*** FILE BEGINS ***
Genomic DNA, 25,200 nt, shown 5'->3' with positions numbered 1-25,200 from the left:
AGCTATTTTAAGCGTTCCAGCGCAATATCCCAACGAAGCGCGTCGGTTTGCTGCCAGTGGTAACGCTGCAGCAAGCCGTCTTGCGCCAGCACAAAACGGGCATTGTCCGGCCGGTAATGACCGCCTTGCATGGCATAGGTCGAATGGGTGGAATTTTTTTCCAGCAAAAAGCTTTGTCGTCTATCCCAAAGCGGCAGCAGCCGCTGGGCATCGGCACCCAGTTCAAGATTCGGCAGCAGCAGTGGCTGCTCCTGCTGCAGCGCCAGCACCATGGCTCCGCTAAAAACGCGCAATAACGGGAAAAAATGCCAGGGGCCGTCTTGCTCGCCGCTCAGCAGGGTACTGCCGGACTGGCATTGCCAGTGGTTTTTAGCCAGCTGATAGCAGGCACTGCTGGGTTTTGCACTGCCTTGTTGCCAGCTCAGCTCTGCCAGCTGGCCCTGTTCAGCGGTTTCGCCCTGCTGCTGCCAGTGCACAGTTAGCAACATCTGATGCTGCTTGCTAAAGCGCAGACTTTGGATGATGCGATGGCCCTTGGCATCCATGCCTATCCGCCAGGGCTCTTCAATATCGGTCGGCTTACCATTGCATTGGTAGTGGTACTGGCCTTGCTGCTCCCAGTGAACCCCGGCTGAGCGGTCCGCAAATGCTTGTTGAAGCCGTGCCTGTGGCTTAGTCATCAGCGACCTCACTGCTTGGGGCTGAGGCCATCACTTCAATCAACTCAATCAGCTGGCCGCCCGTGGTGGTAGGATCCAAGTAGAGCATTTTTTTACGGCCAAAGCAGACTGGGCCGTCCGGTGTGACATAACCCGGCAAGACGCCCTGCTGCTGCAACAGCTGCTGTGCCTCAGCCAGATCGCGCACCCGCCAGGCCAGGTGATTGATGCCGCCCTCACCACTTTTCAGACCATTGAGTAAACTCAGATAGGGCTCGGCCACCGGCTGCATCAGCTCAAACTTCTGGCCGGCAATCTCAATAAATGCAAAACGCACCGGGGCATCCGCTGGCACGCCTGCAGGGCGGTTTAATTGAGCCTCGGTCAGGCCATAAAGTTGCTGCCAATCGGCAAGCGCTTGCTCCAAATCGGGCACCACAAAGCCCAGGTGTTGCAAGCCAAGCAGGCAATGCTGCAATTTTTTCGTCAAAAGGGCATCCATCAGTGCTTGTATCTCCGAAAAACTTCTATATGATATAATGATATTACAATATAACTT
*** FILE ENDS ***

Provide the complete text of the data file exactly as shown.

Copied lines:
Genomic DNA, 25,200 nt, shown 5'->3' with positions numbered 1-25,200 from the left:
AGCTATTTTAAGCGTTCCAGCGCAATATCCCAACGAAGCGCGTCGGTTTGCTGCCAGTGGTAACGCTGCAGCAAGCCGTCTTGCGCCAGCACAAAACGGGCATTGTCCGGCCGGTAATGACCGCCTTGCATGGCATAGGTCGAATGGGTGGAATTTTTTTCCAGCAAAAAGCTTTGTCGTCTATCCCAAAGCGGCAGCAGCCGCTGGGCATCGGCACCCAGTTCAAGATTCGGCAGCAGCAGTGGCTGCTCCTGCTGCAGCGCCAGCACCATGGCTCCGCTAAAAACGCGCAATAACGGGAAAAAATGCCAGGGGCCGTCTTGCTCGCCGCTCAGCAGGGTACTGCCGGACTGGCATTGCCAGTGGTTTTTAGCCAGCTGATAGCAGGCACTGCTGGGTTTTGCACTGCCTTGTTGCCAGCTCAGCTCTGCCAGCTGGCCCTGTTCAGCGGTTTCGCCCTGCTGCTGCCAGTGCACAGTTAGCAACATCTGATGCTGCTTGCTAAAGCGCAGACTTTGGATGATGCGATGGCCCTTGGCATCCATGCCTATCCGCCAGGGCTCTTCAATATCGGTCGGCTTACCATTGCATTGGTAGTGGTACTGGCCTTGCTGCTCCCAGTGAACCCCGGCTGAGCGGTCCGCAAATGCTTGTTGAAGCCGTGCCTGTGGCTTAGTCATCAGCGACCTCACTGCTTGGGGCTGAGGCCATCACTTCAATCAACTCAATCAGCTGGCCGCCCGTGGTGGTAGGATCCAAGTAGAGCATTTTTTTACGGCCAAAGCAGACTGGGCCGTCCGGTGTGACATAACCCGGCAAGACGCCCTGCTGCTGCAACAGCTGCTGTGCCTCAGCCAGATCGCGCACCCGCCAGGCCAGGTGATTGATGCCGCCCTCACCACTTTTCAGACCATTGAGTAAACTCAGATAGGGCTCGGCCACCGGCTGCATCAGCTCAAACTTCTGGCCGGCAATCTCAATAAATGCAAAACGCACCGGGGCATCCGCTGGCACGCCTGCAGGGCGGTTTAATTGAGCCTCGGTCAGGCCATAAAGTTGCTGCCAATCGGCAAGCGCTTGCTCCAAATCGGGCACCACAAAGCCCAGGTGTTGCAAGCCAAGCAGGCAATGCTGCAATTTTTTCGTCAAAAGGGCATCCATCAGTGCTTGTATCTCCGAAAAACTTCTATATGATATAATGATATTACAATATAACTT